Spies & particle physics. Not natural bedfellows to most people – but then, Tom Stoppard isn’t ‘most people’. This revival production of Hapgood has been tweaked ever so slightly from its original UK run in 1988, though mainly to change outdated jokes, plus one scene has been moved to make things a little clearer for the audience.
On entering Hampstead’s main auditorium you are greeted with a wall of screens, zipping between short, grainy, black & white clips. The look is modern, but retains a feel of the Cold War at the same time. Throughout the play this bank of screens is used to place the action, be it in a swimming pool, a photographer’s studio or a school rugby pitch. This is clever & striking – and reduces the need for too many props, keeping the stage uncluttered and enabling quick transitions between scenes.
Good use is made of the whole stage area, which was almost unfortunate in my case; I sat upstairs in the slips and, despite being able to move my seat, was unable to see anything that took place at the front of the stage on my side. Also, at times, the lighting makes it a little difficult to tell what’s happening and who’s actually onstage. Perhaps this was occasionally deliberate, but I found myself unable to follow bits of the plot because of it.
So, the story. Hapgood is the female spymaster, working with her team to run a Russian double agent, Kerner, who also happens to be a prominent physics professor. The opening scene is a complicated set of briefcase exchanges in a swimming pool changing room, during which some key intelligence goes missing. One hypothesis put forward is that the KGB used twins, another that one of the MI6 agents on the case has an identical twin & uses him to pass this information onto the Russians – or that their pet double agent (their ‘Joe’) is actually still working for Russia. Phew.
The idea of twins & being in two places at once that runs through the show is actually a brilliant piece of science communication on Stoppard’s part; in quantum theory, scientists postulate that particles aren’t in set places but are, in fact, constantly moving & can be in different places at the same time. At points during the play, Kerner provides snippets of science, and it is revealed that part of the project he is working on involves particle collision & designing a collider to test this. The science is never ‘in your face’ and does provide a solid foundation for the entire play. The fact that bits of quantum theory (as well as Heisenberg’s uncertainty principle & the Seven Bridges of Königsberg problem) can be extracted & presented in such an accessible way is testament to Stoppard’s genius.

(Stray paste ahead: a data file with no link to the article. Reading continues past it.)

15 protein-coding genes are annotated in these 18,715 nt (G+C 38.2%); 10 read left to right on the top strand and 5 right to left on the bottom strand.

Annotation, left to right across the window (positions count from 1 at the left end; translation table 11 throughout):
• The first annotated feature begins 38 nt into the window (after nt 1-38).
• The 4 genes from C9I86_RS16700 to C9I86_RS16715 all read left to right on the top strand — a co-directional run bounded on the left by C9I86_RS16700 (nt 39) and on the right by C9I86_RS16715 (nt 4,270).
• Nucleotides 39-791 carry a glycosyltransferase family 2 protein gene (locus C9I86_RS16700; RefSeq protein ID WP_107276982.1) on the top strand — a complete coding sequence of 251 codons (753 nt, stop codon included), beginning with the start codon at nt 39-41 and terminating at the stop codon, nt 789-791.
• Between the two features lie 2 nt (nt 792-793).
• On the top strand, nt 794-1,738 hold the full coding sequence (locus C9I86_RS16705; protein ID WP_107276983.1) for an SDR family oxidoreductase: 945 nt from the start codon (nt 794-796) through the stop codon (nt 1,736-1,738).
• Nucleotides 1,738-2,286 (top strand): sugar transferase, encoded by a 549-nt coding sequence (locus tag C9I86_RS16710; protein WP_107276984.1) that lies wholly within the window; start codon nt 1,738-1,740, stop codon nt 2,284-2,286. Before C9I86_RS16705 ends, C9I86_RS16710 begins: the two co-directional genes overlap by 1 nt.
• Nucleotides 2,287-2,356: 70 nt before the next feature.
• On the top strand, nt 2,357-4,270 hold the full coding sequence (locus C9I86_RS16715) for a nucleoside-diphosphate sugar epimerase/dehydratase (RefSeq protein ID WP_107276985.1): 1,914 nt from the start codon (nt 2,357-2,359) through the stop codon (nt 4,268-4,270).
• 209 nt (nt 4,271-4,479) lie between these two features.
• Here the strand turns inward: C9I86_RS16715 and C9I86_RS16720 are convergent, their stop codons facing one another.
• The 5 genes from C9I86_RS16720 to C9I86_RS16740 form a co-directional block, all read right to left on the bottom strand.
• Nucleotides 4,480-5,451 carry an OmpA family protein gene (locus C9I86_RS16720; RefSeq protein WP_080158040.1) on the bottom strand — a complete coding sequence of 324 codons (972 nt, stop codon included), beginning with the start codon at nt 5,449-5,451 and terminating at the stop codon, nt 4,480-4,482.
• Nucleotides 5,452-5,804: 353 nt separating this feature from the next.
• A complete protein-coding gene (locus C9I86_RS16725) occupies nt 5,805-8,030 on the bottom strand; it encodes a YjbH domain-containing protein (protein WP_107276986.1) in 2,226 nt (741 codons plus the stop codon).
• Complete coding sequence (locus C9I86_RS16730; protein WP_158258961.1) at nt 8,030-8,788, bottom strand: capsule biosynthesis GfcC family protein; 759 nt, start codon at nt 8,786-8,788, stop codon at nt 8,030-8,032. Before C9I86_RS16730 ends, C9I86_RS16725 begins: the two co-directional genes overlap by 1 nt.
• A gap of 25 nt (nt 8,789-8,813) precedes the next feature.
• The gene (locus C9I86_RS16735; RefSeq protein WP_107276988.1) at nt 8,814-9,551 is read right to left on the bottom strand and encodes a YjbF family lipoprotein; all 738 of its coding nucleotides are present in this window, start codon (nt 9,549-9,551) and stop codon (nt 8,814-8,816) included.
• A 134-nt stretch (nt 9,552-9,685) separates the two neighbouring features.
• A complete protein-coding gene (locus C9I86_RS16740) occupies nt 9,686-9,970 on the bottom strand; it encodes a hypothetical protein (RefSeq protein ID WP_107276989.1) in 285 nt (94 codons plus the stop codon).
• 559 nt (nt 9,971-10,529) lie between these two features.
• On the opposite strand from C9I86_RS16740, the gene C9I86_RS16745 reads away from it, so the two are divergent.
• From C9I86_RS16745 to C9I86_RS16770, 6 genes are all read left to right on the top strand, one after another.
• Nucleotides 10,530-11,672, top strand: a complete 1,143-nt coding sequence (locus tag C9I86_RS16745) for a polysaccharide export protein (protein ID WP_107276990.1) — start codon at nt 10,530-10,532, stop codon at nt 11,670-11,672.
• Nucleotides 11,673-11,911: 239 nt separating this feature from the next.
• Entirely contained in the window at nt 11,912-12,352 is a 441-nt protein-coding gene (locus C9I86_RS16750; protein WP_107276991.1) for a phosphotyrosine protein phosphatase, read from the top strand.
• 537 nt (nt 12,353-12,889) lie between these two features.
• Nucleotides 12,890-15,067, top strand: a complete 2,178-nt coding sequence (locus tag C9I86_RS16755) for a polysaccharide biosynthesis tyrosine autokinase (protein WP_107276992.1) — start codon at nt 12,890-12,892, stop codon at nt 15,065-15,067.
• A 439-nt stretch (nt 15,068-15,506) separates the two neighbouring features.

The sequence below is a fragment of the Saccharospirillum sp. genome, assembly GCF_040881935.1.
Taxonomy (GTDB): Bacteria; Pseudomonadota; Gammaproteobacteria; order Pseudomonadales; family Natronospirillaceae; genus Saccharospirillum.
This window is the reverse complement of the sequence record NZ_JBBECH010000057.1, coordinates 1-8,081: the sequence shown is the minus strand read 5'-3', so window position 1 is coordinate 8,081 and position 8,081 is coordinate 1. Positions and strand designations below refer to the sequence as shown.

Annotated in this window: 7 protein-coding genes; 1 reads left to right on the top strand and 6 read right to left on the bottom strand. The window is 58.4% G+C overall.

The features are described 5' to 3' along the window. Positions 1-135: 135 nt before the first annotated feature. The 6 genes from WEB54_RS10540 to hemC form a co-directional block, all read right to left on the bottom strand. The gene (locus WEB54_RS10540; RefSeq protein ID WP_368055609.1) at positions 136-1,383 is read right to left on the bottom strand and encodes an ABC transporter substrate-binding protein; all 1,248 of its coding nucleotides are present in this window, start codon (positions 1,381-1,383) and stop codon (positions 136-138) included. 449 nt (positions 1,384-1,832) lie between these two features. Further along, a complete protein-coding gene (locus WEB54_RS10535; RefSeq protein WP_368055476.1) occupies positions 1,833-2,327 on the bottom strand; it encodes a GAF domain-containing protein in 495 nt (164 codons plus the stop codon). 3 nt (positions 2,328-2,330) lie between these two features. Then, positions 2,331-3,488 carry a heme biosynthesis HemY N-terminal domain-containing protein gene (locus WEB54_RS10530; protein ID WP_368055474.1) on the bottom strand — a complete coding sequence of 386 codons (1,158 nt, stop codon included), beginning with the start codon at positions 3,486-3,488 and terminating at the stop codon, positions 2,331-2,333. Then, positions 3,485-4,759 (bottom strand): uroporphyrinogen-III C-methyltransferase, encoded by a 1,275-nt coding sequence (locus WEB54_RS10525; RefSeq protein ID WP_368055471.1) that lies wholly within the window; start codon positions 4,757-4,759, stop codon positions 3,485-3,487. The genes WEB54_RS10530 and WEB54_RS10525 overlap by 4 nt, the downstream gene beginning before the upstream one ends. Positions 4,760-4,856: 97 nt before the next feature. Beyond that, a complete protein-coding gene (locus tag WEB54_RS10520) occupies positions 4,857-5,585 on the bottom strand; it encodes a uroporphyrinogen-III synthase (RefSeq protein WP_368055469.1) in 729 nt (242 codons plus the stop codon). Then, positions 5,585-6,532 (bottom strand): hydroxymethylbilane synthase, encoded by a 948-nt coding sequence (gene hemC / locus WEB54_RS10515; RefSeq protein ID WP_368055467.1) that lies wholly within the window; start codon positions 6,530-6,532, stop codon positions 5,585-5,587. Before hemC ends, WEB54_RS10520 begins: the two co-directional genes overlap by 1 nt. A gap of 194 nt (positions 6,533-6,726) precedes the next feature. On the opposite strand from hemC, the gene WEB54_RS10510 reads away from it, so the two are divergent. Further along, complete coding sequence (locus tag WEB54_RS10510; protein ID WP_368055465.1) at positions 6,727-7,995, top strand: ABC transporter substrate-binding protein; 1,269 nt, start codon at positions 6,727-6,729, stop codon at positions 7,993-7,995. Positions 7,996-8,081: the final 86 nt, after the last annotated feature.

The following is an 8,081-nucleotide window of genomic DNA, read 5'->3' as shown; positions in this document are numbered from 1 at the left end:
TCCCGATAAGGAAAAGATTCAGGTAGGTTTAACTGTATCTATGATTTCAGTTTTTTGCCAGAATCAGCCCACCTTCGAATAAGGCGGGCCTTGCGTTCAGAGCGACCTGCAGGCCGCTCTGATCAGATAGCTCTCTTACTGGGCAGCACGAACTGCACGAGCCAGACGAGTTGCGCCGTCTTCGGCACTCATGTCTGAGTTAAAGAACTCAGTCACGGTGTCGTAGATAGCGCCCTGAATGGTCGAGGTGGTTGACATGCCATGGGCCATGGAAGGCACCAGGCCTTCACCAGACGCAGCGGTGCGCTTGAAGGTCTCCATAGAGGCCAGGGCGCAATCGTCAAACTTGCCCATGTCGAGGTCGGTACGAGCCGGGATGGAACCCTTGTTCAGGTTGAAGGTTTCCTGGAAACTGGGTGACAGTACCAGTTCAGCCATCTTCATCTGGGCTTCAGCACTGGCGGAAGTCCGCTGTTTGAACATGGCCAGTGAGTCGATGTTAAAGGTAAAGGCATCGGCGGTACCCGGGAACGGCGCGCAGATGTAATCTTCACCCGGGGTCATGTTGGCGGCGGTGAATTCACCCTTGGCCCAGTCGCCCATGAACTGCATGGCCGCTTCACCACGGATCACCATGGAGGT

Lisa Dillon plays the titular role with a real verve & a genuine touch. It’s a clever move to have the only female member of cast playing a woman in a man’s world, and Dillon definitely rises to the occasion. Hapgood’s use of the PM’s direct line as a means of communication for her son from boarding school is played hilariously & in such a matter-of-fact way that you can’t help but be drawn to the character.
Gary Beadle is the brash American agent Wates; he appears to be revelling in the role. During the opening briefcase drop scene he is at a sink shaving – and somehow manages to play it straight despite the escalating ridiculousness the audience is observing. Blair is exactly how you imagine a high-ranking MI6 agent in the Cold War to be, thanks in no small amount to Tim McMullan’s expert performance.
The undeniable star of this piece is Alec Newman as Kerner. His Russian accent is flawless, and he manages to capture every facet of this complex character. He’s believable as a senior physicist, but also displays a dry humour and real pathos when these are called for. You feel his dilemma at prioritising family, country & hugely important scientific work – he wishes for a simple life but faces big decisions to try & get it.
My verdict? A piece of science theatre masquerading as a spy thriller, that’s both intelligent and entertaining.
Hapgood runs at the Hampstead Theatre until 23 January 2016. Tickets are available online and from the box office – concessions are available for students & under 30s.